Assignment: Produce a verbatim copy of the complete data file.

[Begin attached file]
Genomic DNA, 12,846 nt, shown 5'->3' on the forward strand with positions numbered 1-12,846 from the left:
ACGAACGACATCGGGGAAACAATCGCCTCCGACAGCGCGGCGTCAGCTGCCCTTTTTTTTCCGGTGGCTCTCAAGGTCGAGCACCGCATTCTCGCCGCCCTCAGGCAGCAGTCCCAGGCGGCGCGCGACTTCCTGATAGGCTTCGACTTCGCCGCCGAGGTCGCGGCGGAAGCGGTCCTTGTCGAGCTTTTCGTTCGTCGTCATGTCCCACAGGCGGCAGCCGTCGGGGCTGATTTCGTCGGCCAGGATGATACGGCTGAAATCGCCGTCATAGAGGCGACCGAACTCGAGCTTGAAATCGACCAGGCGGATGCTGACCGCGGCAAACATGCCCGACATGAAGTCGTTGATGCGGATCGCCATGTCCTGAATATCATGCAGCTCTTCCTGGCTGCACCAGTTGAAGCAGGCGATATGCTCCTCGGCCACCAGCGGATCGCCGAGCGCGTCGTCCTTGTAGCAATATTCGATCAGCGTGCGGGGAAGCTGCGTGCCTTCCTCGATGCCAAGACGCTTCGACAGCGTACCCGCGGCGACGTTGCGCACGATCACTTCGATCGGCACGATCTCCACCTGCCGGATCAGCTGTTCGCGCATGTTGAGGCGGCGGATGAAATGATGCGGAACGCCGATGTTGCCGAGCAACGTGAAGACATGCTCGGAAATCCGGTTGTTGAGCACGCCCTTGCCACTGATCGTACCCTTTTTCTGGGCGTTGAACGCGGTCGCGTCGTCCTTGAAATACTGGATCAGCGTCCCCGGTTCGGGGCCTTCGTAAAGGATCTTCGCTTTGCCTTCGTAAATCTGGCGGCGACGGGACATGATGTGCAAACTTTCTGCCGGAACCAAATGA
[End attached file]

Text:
Genomic DNA, 12,846 nt, shown 5'->3' on the forward strand with positions numbered 1-12,846 from the left:
ACGAACGACATCGGGGAAACAATCGCCTCCGACAGCGCGGCGTCAGCTGCCCTTTTTTTTCCGGTGGCTCTCAAGGTCGAGCACCGCATTCTCGCCGCCCTCAGGCAGCAGTCCCAGGCGGCGCGCGACTTCCTGATAGGCTTCGACTTCGCCGCCGAGGTCGCGGCGGAAGCGGTCCTTGTCGAGCTTTTCGTTCGTCGTCATGTCCCACAGGCGGCAGCCGTCGGGGCTGATTTCGTCGGCCAGGATGATACGGCTGAAATCGCCGTCATAGAGGCGACCGAACTCGAGCTTGAAATCGACCAGGCGGATGCTGACCGCGGCAAACATGCCCGACATGAAGTCGTTGATGCGGATCGCCATGTCCTGAATATCATGCAGCTCTTCCTGGCTGCACCAGTTGAAGCAGGCGATATGCTCCTCGGCCACCAGCGGATCGCCGAGCGCGTCGTCCTTGTAGCAATATTCGATCAGCGTGCGGGGAAGCTGCGTGCCTTCCTCGATGCCAAGACGCTTCGACAGCGTACCCGCGGCGACGTTGCGCACGATCACTTCGATCGGCACGATCTCCACCTGCCGGATCAGCTGTTCGCGCATGTTGAGGCGGCGGATGAAATGATGCGGAACGCCGATGTTGCCGAGCAACGTGAAGACATGCTCGGAAATCCGGTTGTTGAGCACGCCCTTGCCACTGATCGTACCCTTTTTCTGGGCGTTGAACGCGGTCGCGTCGTCCTTGAAATACTGGATCAGCGTCCCCGGTTCGGGGCCTTCGTAAAGGATCTTCGCTTTGCCTTCGTAAATCTGGCGGCGACGGGACATGATGTGCAAACTTTCTGCCGGAACCAAATGA